Beyond Lachung the vegetation changed and we had moss-covered conifers, rhododendrons of all sizes and colours and beautiful globed purple primulas; yet the Tortoiseshell remained ever-present right upto Shiv Mandir (approx ht 13,000 ft) and also along the Chhaten valley just short of Thhanggu (approx ht 14,000 ft). Beyond that strong prevailing winds really reduce the biodiversity to some lichens, dwarf junipers, snow pigeons and the yellow-billed and red-billed choughs. Unfortunately, there are no high altitude meadows a la Garhwal next to the road where we could see the very special Parnassius or Snow Apollos.

In 1993, when I had been to Nandadevi, I had seen ‘Torties’, as we referred to them, right upto Base Camp (16,000 ft) where they seemed perfectly at home in the glacial moraine, muddy ice and deadly cold ponds. One climber recorded a Torty at Camp II about 19,000 ft, but this is obviously a stray. Now here is something interesting – Torties, as per Haribal occur from 900 mtrs to 4,800 mtrs. Obviously, they feed on more than one hostplant – possibly high altitude Torties are feeding on a related spp of Nettle, Urtica hyperborea Jacquem ex Wedd, ( as per Polunin and Stainton recorded between 4100 and 5100 mtrs on stony high altitude steppes). Are they feeding on some other host plant too, in the middle elevations or are they locally migrating to higher altitudes? They were very common where their hostplants were absent!

Throughout my trip the Tortoiseshells were there in the high altitudes – a comfortable and reassuring motif in North Sikkim, that land of avalanches, flash floods, glacial lake bursts, lightning and snowstorms – a very scenic but potentially deadly terrain.

First Post – The One that troubled me!

21 April 2007

Some butterflies you can never forget. Here is one that made my life quite difficult while trying to photograph it just outside Dikchu, on the Singtam – Mangan road in Sikkim in the late afternoon of 19 Apr 07.
Common Map 002

I first spotted it as a pale Pierid-like butterfly flying smoothly but not powerfully towards the steep hillside covered with bushes, creepers and trees. It vanished overhead under a leaf with wings protruding over the edge. Pale see-through wings, they appeared to me with some jumbled markings on them. The narrow road does not provide a berm or sidewalk, so I squirmed across the steep slope trying to contort my body into a position to photograph it. The butterfly was lying with wings flattened under the leaf; I had to squint against the bright sky. The insect was just far enough for me to not be able to see the finer details. The ominous spines on the leaves of Bichhoo booti (Urtica dioica) (or the Stinging Nettle) successfully dampened any aspirations I had about climbing for a better shooting angle. So I took a shot.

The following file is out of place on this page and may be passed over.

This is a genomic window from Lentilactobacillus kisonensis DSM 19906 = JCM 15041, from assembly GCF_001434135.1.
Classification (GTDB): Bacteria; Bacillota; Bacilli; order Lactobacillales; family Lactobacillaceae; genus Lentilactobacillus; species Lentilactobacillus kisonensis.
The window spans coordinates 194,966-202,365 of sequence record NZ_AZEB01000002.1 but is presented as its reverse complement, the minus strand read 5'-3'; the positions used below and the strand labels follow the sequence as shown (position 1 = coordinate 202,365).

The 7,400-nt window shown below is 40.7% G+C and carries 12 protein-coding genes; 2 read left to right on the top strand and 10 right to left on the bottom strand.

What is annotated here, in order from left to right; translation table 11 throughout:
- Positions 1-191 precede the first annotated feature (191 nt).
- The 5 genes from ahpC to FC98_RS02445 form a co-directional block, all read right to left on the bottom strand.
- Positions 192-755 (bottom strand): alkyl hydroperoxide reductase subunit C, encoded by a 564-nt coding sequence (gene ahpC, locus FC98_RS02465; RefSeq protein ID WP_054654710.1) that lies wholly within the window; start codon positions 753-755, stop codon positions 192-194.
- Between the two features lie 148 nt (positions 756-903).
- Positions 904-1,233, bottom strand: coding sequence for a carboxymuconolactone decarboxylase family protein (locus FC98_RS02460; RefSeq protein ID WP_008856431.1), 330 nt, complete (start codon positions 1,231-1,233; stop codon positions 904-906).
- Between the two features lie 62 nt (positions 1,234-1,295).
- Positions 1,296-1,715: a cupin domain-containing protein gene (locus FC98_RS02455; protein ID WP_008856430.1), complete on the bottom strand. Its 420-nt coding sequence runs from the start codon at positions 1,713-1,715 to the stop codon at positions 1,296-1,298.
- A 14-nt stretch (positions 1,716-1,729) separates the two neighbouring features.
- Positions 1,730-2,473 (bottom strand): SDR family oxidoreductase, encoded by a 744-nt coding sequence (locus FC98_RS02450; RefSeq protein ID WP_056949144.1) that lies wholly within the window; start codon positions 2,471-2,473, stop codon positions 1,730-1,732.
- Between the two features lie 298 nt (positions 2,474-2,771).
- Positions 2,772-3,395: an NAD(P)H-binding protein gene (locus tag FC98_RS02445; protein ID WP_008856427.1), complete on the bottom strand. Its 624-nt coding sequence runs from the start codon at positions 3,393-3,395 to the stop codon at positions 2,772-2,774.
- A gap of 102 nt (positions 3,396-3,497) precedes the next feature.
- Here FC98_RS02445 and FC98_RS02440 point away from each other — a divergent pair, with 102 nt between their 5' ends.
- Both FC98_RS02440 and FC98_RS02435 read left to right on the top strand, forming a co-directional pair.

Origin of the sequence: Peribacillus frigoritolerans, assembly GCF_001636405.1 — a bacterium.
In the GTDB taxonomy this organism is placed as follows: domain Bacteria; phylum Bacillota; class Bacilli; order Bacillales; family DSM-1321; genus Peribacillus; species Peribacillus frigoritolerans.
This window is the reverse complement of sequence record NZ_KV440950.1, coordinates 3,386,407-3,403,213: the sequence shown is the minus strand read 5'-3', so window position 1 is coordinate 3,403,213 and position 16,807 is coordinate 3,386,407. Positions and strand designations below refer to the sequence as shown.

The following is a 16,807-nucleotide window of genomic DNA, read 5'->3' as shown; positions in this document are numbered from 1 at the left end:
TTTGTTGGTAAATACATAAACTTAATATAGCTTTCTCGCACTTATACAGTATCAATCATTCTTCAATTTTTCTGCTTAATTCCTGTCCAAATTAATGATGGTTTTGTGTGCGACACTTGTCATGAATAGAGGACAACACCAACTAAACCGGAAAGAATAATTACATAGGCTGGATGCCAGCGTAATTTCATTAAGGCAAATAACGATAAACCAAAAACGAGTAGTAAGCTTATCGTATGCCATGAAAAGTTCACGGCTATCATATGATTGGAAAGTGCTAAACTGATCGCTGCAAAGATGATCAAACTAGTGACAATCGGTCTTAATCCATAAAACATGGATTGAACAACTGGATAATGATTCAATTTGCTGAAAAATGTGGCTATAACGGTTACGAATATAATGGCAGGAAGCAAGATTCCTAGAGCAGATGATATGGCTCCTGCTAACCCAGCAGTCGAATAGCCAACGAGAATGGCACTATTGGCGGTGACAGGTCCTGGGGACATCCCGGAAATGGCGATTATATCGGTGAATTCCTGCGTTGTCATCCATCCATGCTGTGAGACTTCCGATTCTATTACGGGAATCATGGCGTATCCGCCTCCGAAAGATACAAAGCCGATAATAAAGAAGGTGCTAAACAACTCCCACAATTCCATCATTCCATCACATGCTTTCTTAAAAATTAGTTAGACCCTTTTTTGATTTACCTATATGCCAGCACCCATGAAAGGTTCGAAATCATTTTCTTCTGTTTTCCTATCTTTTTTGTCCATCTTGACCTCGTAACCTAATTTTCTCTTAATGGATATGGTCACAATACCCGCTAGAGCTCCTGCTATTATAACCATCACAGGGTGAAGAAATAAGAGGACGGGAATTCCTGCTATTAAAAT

I sensed that this was a butterfly which I had never seen before. It didn’t behave like any Pierid either. Absolutely unhappy with this, I threw a stick at the bush in frustration. This disturbed the creature and it did exactly the same thing. This time it perched higher but I could view it from below with my binoculars. It showed the tell-tale transverse bars against pale white wings of …..should I tell you so soon. Disturbing it again and again it did the same thing every time. It flew under a leaf and perched with its wings flattened. It even closed and opened its wings there. Try as I might I could’nt get a decent photograph over half-an-hour. I had to walk back to the Gypsy where my family waited impatient and hungry. I dared not delay their lunch for fear of being eaten alive in lieu.
Common Map 002

Back in my room, I opened my copy of Meena Haribal’s Butterflies of Sikkim I found that this was the typical behaviour of a Nymphalid…wait for it, here it comes, of the…

….Common Map
Cyrestis thyodamas.